Luke 16: (1) A Paradigmatic Reader (PR) will always endeavour to serve as a faithful/shrewd manager, not only to her/his worldly ‘boss’ but also to her/his Redeemer God. (2) Faithfulness, honesty, and trustworthiness are her/his hallmarks (cf. vv. 1-12). (3) S/he realizes that wealth is not the primary concern on the surface of the world, but devotion to God. A Christ-centered life and its reflection on a day-by-day basis are expected from her/him. (4) Jesus says: “…what is prized by human beings is an abomination in the sight of God” (v. 15b). A PR is neither a money-lover nor a money-hater; but always a “lover of God”. (5) Jesus says: “…it is easier for heaven and earth to pass away, than for one stroke of a letter in the law to be dropped” (v. 17). A PR does not take this utterance in a mere literal sense; rather, from the very utterance of Jesus s/he understands the authoritative/infallible nature of the Scriptures. (6) Jesus says: “Anyone who divorces his wife and marries another commits adultery, and whoever marries a woman divorced from her husband commits adultery” (v. 18). A PR is a keeper of family-values, a loving husband/wife, and a caring/responsible father/mother. S/he places the attribute ‘love’ at the centre of her/his family-life. (7) A PR is one who always shows justice to the poor/slaves. S/he constantly works as a transformer, liberator, and emancipator in her/his socio-cultural and religio-political context. This s/he fulfils not merely through her/his intellectual reflections/writings/preaching/presentations but also through her/his Christ-like life and actions.

Luke 17: (1) A Paradigmatic Reader (PR) is not merely a ‘religious’ or ‘spiritual’ human; rather, s/he is ‘humanitarian’ and ‘theo-centric’. S/he is/will be always concerned of “these little one(s)” from her/his surroundings (cf. v. 2). S/he rebukes the offender, brings the offender to the level of repentance, and, finally, forgives. It is learned from the scripture that in the ecclesial and communal contexts ‘repentance’ and ‘forgiveness’ must go hand-in-hand. (2) A PR begins reading the Scripture by faith. Her/his faith constrains her/him to put the ‘message’ into ‘praxis’. S/he may begin with an assurance that her/his faith in Jesus would ultimately result into action. (3) Master-Slave relationship is pinpointed here (vv. 7-10). Colossians 4:1 has to be read aloud here: “Masters, treat your slaves justly and fairly, for you know that you also have a Master in heaven”. A PR (either as a ‘Master’ or as a ‘Slave’) maintains relationships, performs duties and responsibilities fairly, and practices justice. (4) A PR will always be thankful to God. S/he is not like the nine lepers who received and forgot; but, like the Samaritan (i.e., leper-turned-clean person) who had shown ‘thankfulness’ to the healer. (5) A PR affirms the fact that ‘wherever Jesus is, there is the Kingdom of God’. S/he is, on the one hand, present-affirming, and, on the other, future-oriented in lifestyle (cf. vv. 20-21). (6) A PR will always be conscious and cautious. S/he considers the scriptural examples (like Noah and Lot) in order to learn from the past, transform the present, and hope for a better future.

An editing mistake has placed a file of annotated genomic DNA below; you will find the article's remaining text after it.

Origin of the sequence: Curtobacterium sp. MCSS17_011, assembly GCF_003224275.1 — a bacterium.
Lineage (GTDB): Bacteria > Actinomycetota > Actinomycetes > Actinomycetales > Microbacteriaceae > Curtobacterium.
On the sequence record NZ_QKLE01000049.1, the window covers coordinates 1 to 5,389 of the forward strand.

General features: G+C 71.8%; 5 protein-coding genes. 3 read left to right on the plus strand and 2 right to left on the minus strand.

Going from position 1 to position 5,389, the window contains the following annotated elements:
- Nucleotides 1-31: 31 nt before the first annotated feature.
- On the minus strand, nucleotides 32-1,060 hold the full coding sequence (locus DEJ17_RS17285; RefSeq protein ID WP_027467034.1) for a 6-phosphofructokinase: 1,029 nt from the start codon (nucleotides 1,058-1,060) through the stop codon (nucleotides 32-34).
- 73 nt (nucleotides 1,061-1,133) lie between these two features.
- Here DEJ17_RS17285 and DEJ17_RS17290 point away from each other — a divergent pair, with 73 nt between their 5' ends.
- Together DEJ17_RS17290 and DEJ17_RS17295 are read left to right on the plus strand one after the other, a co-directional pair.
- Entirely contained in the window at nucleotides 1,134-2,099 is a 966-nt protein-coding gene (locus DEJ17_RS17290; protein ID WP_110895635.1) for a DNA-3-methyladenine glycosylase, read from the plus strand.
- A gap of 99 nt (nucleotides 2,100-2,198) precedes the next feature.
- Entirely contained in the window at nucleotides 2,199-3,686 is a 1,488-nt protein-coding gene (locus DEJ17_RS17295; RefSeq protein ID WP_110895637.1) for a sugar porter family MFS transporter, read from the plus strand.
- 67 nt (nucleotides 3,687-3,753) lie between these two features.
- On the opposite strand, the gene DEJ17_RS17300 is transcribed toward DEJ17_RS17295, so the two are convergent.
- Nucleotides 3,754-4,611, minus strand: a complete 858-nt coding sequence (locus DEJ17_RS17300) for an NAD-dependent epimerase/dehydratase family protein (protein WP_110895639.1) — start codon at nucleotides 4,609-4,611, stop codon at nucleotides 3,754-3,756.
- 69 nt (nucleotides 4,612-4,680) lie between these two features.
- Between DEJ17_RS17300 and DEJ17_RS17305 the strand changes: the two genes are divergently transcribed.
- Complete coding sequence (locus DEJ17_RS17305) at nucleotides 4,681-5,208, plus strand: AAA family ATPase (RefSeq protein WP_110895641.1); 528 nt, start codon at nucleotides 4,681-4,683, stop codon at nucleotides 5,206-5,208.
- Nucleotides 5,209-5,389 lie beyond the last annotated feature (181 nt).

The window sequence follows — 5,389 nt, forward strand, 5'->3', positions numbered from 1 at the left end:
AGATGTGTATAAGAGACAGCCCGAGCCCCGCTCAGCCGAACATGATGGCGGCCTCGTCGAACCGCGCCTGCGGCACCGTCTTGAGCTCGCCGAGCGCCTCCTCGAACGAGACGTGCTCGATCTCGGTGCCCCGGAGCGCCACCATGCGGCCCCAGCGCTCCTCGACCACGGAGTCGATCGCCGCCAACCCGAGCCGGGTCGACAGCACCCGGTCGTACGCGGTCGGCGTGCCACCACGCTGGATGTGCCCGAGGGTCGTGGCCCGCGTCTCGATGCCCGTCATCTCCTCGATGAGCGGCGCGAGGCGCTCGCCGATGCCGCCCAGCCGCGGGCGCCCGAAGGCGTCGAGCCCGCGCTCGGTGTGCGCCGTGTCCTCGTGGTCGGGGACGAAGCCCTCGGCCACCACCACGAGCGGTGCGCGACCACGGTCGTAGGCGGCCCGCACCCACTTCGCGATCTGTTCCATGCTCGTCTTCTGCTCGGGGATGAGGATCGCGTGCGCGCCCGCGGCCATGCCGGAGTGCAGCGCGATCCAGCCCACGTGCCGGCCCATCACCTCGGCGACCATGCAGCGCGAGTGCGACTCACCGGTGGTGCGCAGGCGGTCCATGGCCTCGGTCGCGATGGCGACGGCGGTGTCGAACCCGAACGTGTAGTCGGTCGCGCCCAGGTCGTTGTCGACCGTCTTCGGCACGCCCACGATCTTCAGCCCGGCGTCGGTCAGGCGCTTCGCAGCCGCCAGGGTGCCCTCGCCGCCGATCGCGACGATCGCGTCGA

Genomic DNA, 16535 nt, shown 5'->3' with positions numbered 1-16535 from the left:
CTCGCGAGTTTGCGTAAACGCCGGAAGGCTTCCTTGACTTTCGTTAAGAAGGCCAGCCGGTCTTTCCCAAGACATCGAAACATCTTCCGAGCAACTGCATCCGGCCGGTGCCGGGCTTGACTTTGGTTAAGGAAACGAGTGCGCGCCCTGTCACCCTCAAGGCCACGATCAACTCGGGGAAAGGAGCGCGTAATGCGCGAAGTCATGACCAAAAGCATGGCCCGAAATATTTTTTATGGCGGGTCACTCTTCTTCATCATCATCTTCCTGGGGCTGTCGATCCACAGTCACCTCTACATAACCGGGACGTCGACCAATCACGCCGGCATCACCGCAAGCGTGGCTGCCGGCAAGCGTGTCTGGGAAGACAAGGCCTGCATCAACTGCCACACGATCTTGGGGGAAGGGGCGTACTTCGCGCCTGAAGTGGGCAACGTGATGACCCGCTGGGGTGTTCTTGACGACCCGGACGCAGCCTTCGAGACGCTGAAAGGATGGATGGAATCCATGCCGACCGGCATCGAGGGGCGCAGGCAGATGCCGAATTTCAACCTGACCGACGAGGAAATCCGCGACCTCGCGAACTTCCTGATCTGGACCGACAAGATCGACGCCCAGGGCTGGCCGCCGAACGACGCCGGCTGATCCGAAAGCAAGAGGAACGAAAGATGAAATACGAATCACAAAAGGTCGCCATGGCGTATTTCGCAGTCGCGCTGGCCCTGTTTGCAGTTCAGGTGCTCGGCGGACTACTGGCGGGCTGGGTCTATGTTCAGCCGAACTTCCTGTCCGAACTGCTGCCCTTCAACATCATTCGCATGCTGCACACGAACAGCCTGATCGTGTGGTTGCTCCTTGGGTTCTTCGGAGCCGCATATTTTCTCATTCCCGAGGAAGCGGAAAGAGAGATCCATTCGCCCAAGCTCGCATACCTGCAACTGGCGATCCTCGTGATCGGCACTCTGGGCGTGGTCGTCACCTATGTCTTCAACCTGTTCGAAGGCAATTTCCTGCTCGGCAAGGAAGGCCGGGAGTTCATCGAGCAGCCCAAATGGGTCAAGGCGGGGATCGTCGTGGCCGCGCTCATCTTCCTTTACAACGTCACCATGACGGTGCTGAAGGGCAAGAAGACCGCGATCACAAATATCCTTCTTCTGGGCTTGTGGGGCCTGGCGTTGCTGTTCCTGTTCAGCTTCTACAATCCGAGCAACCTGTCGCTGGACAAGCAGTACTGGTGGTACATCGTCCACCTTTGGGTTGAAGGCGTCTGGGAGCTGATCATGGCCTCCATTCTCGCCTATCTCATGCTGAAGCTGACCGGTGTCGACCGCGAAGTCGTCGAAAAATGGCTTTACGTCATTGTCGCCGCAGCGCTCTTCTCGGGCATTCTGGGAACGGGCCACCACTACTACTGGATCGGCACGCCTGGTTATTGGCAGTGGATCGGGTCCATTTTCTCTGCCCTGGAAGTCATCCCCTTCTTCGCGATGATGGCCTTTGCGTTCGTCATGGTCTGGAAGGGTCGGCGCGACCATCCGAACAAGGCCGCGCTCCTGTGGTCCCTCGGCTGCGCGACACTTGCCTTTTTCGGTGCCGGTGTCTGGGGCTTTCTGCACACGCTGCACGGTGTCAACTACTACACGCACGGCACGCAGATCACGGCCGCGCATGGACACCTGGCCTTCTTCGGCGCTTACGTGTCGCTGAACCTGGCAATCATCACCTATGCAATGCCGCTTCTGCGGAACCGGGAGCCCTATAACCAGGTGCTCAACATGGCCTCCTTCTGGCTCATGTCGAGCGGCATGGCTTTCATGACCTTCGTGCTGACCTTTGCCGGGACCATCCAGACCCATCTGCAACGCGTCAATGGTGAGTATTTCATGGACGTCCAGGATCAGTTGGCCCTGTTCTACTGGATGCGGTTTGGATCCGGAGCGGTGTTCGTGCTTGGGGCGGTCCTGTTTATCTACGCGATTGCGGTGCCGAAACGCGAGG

Luke 18: (1) Jesus urges his interlocutors to grand justice to those who are in need. God is quick in justice; hence, a PR finds solace in God and becomes a practitioner of justice (cf. vv. 1-8). (2) Jesus says: “…for all who exalt themselves will be humbled, but all who humble themselves will be exalted” (v. 14b). A PR’s prayer will always be similar to that of the tax collector’s prayer. S/he will never be hypocritical just like the Pharisee(s); rather s/he turns to be a true devotee of God. (3) A PR understands the value of a child-like heart before God and ultimately the importance of entering into the Kingdom of God. (4) Wealth and spirituality are two different things. The status of our spirituality must always be above wealth, not the other way around (cf. vv. 18-25). (5) Leaving everything behind and following Jesus is a Christian principle; but, a Christian cannot live/keep her/himself away from everything. A great irony!: a PR’s life is in the world, but s/he lives dynamically and distinctly. (6) A PR understands that before the time of resurrection/glorification/exaltation there is a time of ‘being handed over’, ‘mocked’, ‘insulted’, ‘spat upon’, ‘flogged’, and ‘killed’. Christian way is a way of struggles those lead the traveller ultimately to glory. (7) A PR’s repeated prayer will be asking for God’s mercy.

By Johnson Thomaskutty, Union Biblical Seminary, Pune, India